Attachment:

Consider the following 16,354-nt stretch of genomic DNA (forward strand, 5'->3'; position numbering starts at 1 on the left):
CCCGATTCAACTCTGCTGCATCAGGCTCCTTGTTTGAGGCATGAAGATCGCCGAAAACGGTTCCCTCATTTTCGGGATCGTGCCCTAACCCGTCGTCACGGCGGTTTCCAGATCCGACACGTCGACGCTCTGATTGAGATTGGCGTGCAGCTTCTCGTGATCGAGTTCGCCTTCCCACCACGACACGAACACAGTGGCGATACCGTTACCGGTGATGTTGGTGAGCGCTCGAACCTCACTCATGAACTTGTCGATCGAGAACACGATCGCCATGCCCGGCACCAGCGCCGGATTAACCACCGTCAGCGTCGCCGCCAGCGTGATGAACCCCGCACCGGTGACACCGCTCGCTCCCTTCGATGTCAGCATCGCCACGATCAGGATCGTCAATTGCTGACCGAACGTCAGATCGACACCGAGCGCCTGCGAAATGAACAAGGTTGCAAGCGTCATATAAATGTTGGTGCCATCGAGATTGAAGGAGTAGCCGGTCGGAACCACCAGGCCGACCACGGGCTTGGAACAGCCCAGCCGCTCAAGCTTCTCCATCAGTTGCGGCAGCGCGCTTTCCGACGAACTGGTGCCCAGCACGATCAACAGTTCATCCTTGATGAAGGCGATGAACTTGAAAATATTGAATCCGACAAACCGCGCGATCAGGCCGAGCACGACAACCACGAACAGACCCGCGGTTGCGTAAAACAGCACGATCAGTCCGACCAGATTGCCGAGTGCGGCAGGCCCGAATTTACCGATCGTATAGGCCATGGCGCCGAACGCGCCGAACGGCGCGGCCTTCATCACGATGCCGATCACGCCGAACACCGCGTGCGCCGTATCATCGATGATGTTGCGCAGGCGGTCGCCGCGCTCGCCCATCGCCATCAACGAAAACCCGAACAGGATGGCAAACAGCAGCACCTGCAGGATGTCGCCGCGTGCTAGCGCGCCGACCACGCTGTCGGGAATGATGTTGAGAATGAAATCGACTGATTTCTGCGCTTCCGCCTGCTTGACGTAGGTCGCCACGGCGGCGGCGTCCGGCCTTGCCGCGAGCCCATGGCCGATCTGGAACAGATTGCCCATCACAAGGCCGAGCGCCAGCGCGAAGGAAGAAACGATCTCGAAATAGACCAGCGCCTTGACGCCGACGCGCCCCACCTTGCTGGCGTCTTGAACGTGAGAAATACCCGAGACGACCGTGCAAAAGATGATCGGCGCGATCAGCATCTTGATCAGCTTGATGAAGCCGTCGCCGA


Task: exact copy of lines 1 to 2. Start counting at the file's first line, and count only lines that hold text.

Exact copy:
Consider the following 16,354-nt stretch of genomic DNA (forward strand, 5'->3'; position numbering starts at 1 on the left):
CCCGATTCAACTCTGCTGCATCAGGCTCCTTGTTTGAGGCATGAAGATCGCCGAAAACGGTTCCCTCATTTTCGGGATCGTGCCCTAACCCGTCGTCACGGCGGTTTCCAGATCCGACACGTCGACGCTCTGATTGAGATTGGCGTGCAGCTTCTCGTGATCGAGTTCGCCTTCCCACCACGACACGAACACAGTGGCGATACCGTTACCGGTGATGTTGGTGAGCGCTCGAACCTCACTCATGAACTTGTCGATCGAGAACACGATCGCCATGCCCGGCACCAGCGCCGGATTAACCACCGTCAGCGTCGCCGCCAGCGTGATGAACCCCGCACCGGTGACACCGCTCGCTCCCTTCGATGTCAGCATCGCCACGATCAGGATCGTCAATTGCTGACCGAACGTCAGATCGACACCGAGCGCCTGCGAAATGAACAAGGTTGCAAGCGTCATATAAATGTTGGTGCCATCGAGATTGAAGGAGTAGCCGGTCGGAACCACCAGGCCGACCACGGGCTTGGAACAGCCCAGCCGCTCAAGCTTCTCCATCAGTTGCGGCAGCGCGCTTTCCGACGAACTGGTGCCCAGCACGATCAACAGTTCATCCTTGATGAAGGCGATGAACTTGAAAATATTGAATCCGACAAACCGCGCGATCAGGCCGAGCACGACAACCACGAACAGACCCGCGGTTGCGTAAAACAGCACGATCAGTCCGACCAGATTGCCGAGTGCGGCAGGCCCGAATTTACCGATCGTATAGGCCATGGCGCCGAACGCGCCGAACGGCGCGGCCTTCATCACGATGCCGATCACGCCGAACACCGCGTGCGCCGTATCATCGATGATGTTGCGCAGGCGGTCGCCGCGCTCGCCCATCGCCATCAACGAAAACCCGAACAGGATGGCAAACAGCAGCACCTGCAGGATGTCGCCGCGTGCTAGCGCGCCGACCACGCTGTCGGGAATGATGTTGAGAATGAAATCGACTGATTTCTGCGCTTCCGCCTGCTTGACGTAGGTCGCCACGGCGGCGGCGTCCGGCCTTGCCGCGAGCCCATGGCCGATCTGGAACAGATTGCCCATCACAAGGCCGAGCGCCAGCGCGAAGGAAGAAACGATCTCGAAATAGACCAGCGCCTTGACGCCGACGCGCCCCACCTTGCTGGCGTCTTGAACGTGAGAAATACCCGAGACGACCGTGCAAAAGATGATCGGCGCGATCAGCATCTTGATCAGCTTGATGAAGCCGTCGCCGA